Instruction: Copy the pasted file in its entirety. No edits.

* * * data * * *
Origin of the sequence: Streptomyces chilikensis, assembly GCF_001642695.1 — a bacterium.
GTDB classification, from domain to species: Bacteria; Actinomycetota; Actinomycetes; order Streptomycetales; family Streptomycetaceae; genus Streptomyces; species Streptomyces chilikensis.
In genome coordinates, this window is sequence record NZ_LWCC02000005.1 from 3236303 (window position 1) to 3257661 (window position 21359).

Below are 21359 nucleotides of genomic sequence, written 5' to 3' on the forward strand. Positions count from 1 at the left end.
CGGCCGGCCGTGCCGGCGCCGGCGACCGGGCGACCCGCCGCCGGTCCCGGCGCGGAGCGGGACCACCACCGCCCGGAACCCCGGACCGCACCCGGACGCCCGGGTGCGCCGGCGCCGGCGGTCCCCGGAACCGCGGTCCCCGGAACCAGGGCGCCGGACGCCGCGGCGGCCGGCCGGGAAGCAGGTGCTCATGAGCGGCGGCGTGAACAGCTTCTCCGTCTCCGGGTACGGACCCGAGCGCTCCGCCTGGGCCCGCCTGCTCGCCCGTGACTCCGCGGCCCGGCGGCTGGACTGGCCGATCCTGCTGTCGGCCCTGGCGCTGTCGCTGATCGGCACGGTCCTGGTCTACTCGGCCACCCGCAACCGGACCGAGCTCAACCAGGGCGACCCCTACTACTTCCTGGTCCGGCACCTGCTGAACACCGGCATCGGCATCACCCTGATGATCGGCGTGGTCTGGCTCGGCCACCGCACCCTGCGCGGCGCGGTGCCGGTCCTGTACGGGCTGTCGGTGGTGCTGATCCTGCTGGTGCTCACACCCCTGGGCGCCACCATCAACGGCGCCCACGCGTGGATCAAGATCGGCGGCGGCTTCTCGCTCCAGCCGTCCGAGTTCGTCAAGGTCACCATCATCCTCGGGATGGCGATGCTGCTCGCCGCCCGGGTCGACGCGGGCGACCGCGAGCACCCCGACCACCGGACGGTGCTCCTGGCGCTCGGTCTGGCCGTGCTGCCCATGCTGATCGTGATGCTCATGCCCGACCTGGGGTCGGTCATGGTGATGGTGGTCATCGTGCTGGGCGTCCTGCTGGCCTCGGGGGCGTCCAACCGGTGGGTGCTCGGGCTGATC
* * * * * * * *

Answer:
Origin of the sequence: Streptomyces chilikensis, assembly GCF_001642695.1 — a bacterium.
GTDB classification, from domain to species: Bacteria; Actinomycetota; Actinomycetes; order Streptomycetales; family Streptomycetaceae; genus Streptomyces; species Streptomyces chilikensis.
In genome coordinates, this window is sequence record NZ_LWCC02000005.1 from 3236303 (window position 1) to 3257661 (window position 21359).

Below are 21359 nucleotides of genomic sequence, written 5' to 3' on the forward strand. Positions count from 1 at the left end.
CGGCCGGCCGTGCCGGCGCCGGCGACCGGGCGACCCGCCGCCGGTCCCGGCGCGGAGCGGGACCACCACCGCCCGGAACCCCGGACCGCACCCGGACGCCCGGGTGCGCCGGCGCCGGCGGTCCCCGGAACCGCGGTCCCCGGAACCAGGGCGCCGGACGCCGCGGCGGCCGGCCGGGAAGCAGGTGCTCATGAGCGGCGGCGTGAACAGCTTCTCCGTCTCCGGGTACGGACCCGAGCGCTCCGCCTGGGCCCGCCTGCTCGCCCGTGACTCCGCGGCCCGGCGGCTGGACTGGCCGATCCTGCTGTCGGCCCTGGCGCTGTCGCTGATCGGCACGGTCCTGGTCTACTCGGCCACCCGCAACCGGACCGAGCTCAACCAGGGCGACCCCTACTACTTCCTGGTCCGGCACCTGCTGAACACCGGCATCGGCATCACCCTGATGATCGGCGTGGTCTGGCTCGGCCACCGCACCCTGCGCGGCGCGGTGCCGGTCCTGTACGGGCTGTCGGTGGTGCTGATCCTGCTGGTGCTCACACCCCTGGGCGCCACCATCAACGGCGCCCACGCGTGGATCAAGATCGGCGGCGGCTTCTCGCTCCAGCCGTCCGAGTTCGTCAAGGTCACCATCATCCTCGGGATGGCGATGCTGCTCGCCGCCCGGGTCGACGCGGGCGACCGCGAGCACCCCGACCACCGGACGGTGCTCCTGGCGCTCGGTCTGGCCGTGCTGCCCATGCTGATCGTGATGCTCATGCCCGACCTGGGGTCGGTCATGGTGATGGTGGTCATCGTGCTGGGCGTCCTGCTGGCCTCGGGGGCGTCCAACCGGTGGGTGCTCGGGCTGATC